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Difference Between Dementia and Vascular Dementia

Dementia and vascular dementia are characterized by a progressive decline of cognition and independent functioning. Regarding their differences, dementia is an overall term for conditions which are caused by abnormal brain changes. On the other hand, vascular dementia is widely regarded as the second most common type of dementia after Alzheimer’s disease. The following discussions further delve into these distinctions. 

What is Dementia? 

Dementia came from the Latin word “demens” which means “out of one’s mind”.  It is an overall term for conditions caused by abnormal brain changes which trigger decline in cognitive skills and independent functioning. It is generally due to brain cells’ damage which disrupts neuronal communication. Thus, patients’ thinking, feeling, and behaving processes are affected. Some of the common symptoms include short-term memory problems, frequently forgetting appointments, wandering out of the neighborhood, and difficulties with keeping track of one’s wallet, meals, and bills (Alzheimer’s Association, 2020). 

The following are the stages of dementia (Leonard, 2018): 

  • Mild Cognitive Impairment

This is characterized by short-term memory problems and difficulties in planning and other complex mental tasks.  Individuals with mild cognitive impairment may not progress to dementia.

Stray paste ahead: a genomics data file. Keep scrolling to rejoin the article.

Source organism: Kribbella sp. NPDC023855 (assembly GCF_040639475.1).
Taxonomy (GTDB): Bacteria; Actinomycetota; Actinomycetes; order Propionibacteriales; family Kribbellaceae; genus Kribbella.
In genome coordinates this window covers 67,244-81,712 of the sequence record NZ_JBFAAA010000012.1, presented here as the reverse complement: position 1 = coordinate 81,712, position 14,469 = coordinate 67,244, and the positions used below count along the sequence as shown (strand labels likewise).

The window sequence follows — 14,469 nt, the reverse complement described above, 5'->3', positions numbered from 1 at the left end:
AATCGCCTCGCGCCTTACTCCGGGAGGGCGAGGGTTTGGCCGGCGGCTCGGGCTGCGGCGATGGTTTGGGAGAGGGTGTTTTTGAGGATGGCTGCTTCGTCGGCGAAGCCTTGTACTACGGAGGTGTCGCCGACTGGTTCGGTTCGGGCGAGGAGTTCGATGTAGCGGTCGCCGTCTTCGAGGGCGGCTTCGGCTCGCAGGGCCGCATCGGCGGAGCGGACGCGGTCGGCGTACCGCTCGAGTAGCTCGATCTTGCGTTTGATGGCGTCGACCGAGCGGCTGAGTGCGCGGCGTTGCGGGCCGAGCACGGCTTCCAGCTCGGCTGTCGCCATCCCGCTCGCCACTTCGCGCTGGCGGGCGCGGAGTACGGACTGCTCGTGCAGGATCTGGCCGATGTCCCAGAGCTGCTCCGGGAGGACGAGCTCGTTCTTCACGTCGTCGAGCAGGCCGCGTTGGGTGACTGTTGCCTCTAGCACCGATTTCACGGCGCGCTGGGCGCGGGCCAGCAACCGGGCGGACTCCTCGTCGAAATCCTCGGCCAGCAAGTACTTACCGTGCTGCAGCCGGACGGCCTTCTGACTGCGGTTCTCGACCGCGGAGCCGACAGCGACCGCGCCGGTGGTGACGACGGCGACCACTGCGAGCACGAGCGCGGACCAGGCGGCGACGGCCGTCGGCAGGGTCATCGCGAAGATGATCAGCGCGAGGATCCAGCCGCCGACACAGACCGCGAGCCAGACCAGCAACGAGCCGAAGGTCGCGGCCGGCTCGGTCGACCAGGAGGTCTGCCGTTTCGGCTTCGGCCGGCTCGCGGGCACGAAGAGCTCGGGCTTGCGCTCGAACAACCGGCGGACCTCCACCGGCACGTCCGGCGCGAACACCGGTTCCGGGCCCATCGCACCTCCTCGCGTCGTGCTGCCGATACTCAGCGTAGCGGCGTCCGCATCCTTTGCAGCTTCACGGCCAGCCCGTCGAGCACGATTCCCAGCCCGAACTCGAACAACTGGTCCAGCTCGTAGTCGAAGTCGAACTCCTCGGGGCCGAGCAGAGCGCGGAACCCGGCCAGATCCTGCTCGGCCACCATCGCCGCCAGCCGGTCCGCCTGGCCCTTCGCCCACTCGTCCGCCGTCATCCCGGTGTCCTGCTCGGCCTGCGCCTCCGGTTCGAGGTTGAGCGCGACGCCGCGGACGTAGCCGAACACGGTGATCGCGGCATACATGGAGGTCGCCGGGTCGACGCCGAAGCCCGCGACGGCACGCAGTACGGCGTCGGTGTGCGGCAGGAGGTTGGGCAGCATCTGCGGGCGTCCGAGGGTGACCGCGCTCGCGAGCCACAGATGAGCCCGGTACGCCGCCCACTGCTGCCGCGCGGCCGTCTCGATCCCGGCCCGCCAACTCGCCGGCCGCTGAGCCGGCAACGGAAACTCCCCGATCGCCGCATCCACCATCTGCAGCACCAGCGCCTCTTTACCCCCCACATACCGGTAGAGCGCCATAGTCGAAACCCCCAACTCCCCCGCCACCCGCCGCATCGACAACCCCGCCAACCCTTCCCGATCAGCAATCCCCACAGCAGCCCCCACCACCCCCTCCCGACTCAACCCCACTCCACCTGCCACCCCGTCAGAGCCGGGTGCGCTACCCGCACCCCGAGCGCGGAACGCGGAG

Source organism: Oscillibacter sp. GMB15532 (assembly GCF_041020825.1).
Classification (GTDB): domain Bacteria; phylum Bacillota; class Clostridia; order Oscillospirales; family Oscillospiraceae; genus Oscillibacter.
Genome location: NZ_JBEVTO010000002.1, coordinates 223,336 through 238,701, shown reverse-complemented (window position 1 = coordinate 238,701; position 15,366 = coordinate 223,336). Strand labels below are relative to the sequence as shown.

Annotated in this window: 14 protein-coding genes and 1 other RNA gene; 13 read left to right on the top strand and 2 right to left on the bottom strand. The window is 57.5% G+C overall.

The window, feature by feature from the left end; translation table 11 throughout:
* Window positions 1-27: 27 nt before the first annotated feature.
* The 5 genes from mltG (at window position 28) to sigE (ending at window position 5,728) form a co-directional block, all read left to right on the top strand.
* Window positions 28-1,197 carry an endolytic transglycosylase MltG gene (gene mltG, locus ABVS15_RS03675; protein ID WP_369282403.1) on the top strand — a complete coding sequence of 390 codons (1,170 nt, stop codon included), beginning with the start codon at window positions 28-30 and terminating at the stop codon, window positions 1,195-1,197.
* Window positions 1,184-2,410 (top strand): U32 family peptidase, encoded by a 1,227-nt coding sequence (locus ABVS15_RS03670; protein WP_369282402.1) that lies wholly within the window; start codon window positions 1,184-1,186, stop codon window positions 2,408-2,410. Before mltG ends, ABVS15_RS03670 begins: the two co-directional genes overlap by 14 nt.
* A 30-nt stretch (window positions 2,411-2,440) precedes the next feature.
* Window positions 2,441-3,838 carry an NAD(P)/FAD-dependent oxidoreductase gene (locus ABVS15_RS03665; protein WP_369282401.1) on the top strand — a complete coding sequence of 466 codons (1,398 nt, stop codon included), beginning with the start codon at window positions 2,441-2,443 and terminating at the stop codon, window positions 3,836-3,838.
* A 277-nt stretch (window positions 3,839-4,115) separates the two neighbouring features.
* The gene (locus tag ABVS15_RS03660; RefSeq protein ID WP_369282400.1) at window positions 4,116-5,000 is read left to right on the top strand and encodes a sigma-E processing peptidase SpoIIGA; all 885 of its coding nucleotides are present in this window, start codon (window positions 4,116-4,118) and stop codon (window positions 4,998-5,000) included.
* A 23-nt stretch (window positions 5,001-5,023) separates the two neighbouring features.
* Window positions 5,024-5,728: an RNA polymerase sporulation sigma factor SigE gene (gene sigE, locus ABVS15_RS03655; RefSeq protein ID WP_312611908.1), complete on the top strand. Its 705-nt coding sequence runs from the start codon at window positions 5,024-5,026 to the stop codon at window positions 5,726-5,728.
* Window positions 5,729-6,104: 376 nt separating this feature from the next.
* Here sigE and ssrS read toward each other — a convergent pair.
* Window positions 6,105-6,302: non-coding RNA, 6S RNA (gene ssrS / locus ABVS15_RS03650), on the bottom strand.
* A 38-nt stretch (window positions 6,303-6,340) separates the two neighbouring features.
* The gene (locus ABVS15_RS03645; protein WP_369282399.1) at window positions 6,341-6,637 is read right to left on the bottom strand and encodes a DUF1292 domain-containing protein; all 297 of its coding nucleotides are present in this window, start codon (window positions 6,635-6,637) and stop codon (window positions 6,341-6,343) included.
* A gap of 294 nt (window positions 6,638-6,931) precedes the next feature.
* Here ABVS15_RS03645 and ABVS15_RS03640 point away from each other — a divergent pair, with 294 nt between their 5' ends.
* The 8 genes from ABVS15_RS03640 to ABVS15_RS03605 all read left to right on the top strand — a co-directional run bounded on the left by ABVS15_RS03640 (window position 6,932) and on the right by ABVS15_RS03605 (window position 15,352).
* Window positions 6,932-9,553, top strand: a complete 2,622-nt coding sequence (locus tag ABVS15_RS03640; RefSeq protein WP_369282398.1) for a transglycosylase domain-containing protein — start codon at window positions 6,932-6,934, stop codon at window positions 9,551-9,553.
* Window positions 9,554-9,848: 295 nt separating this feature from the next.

• Mild Dementia 

The symptoms of mild dementia include short-term memory lapses, personality changes, misplacing things, difficulties with complex tasks, and struggling to express ideas. 

  • Moderate Dementia 

Those with this condition may present with poor judgment, more frequent memory loss, personality changes, needing help with selfcare, and increased confusion. 

  • Severe Dementia 

The symptoms for severe dementia include inability to communicate, difficulties in maintaining bodily functions (walking, swallowing, bladder control, etc.), and increased risk for infections. 

The following are some of the most common types of dementia (Leonard, 2018): 

  • Alzheimer’s Disease

This is the most common type of dementia (60% to 80% of cases). The memory loss in this condition worsens overtime and the symptoms usually appear in the mid-60s. 

  • Vascular Dementia

This is the second most common type of dementia; it is due to reduced blood flow in the brain.  

  • Lewy Body Dementia (LBD)